SHERWOODWell, all those powerful members of the legislature and the outgoing governor and the elected members of the Congress are Democrats couldn't get Anthony Brown into the governor's office. What happened?
EDWARDSWell, you know, I think that's a good question. I mean, I think, number one, you have to look at turnout, not just in Maryland but across the country. And I think as a, you know, Democrat, my concern is that we have to figure out a way to energize Democrats not just in presidential election years but also in midterms because we can see what the result is. I mean, I spoke with Governor-elect Hogan because I think that we got to make sure the state works for people in Prince George's and Anne Arundel County and all throughout the state.
EDWARDSAnd I'm looking forward to trying to figure out whether we can find some common ground and work together on important issues that concern the 4th congressional district in our state and where we need a real partnership between the state and the federal government.
SHERWOODI want to look ahead, but I was just all through the campaign, you know, the entire Democratic establishment got behind Anthony Brown despite whispers and concerns that he was essentially on an empty suit politically, that he was nice enough guy, he had a nice biography. But he wasn't a very strong leader. Doug Gansler ran a very similar campaign that Larry Hogan ran against him, unfortunately, Gansler had those issues with his son's beach party and other things that undermined him. But it seem to me the Democrats were out of tune with the state of Maryland.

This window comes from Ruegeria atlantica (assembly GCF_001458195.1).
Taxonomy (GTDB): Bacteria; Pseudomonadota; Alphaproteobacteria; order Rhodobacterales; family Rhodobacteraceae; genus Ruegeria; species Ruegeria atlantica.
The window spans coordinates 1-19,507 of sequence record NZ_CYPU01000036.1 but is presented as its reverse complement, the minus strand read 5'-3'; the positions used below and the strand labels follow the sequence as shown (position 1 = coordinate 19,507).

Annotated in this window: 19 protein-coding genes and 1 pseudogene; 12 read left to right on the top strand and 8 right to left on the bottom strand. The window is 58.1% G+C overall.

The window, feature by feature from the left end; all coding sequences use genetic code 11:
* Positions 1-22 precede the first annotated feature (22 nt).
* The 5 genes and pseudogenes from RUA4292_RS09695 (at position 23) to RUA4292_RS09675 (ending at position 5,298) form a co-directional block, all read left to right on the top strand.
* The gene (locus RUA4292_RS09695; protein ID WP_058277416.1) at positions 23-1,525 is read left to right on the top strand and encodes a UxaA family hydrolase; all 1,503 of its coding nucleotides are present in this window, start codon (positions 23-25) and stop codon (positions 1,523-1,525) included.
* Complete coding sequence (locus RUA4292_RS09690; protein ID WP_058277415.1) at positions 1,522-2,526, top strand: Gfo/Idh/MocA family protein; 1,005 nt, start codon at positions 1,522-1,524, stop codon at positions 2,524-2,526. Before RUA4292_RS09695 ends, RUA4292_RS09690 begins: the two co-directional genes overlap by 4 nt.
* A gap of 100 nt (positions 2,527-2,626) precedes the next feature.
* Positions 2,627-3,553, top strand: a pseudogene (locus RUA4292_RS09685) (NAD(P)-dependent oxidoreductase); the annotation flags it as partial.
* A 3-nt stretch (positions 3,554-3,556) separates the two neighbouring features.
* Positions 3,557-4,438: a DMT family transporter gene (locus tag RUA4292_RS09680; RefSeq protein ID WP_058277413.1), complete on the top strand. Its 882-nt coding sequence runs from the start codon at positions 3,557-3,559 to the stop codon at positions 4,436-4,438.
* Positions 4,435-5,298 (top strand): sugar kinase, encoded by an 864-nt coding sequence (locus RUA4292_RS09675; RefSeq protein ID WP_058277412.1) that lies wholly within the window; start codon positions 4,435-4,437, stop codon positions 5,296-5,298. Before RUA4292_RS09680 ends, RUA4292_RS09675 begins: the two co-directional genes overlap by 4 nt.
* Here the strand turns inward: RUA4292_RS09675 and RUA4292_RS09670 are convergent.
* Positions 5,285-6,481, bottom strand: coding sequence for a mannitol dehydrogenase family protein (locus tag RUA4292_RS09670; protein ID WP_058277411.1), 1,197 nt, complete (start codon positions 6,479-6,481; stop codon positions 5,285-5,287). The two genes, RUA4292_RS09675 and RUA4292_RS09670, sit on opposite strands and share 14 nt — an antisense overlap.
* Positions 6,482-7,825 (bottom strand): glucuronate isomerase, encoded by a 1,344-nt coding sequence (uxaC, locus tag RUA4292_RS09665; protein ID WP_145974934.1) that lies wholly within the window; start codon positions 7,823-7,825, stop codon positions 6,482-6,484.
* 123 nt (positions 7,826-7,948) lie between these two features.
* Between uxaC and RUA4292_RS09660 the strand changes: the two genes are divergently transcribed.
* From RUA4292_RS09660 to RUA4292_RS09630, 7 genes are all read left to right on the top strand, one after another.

EDWARDSWell, let me just say this. I mean, I was an early and strong supporter of Lieutenant Governor Brown and I feel confident having -- having done that. I will say that it is, you know, it's always a challenge when you have a lieutenant governor who is running, if you will, under the shadow of two terms of a governor. You know, we did face this situation in a state where a lot of the attacks, frankly, against the lieutenant governor actually had more to do with the past and less to do with the future.
EDWARDSThat said, I mean, the voters have made a decision. And so, we've got to figure out -- figure out the future. And I think, you know, it's a lesson learned for us as Democrats that we can't be complacent and just, you know, merely endorsing a candidate is not the same as getting out there and working the (word?) on behalf of that candidate. And so, I'm going to put the responsibility, you know, in the hands of the candidate, of the lieutenant governor.
EDWARDSBut the rest of us bear some responsibilities, too, because turn out was down all across the state. I will say, I don't think in Price George's County, if you compare the, you know, the election for the O'Malley-Brown team when they first ran to this past election, you know, Prince George's County turnout actually was higher than it was in 2006. But it was significantly lower in Montgomery County. And in Baltimore, only 99,000 people voted.
SHERWOODRight. And are you a candidate for governor maybe in four years?
EDWARDSYou know what I am, I am a...
SHERWOODYou don't have to answer that. We're going...
EDWARDSI'm just representing the 4th congressional district.1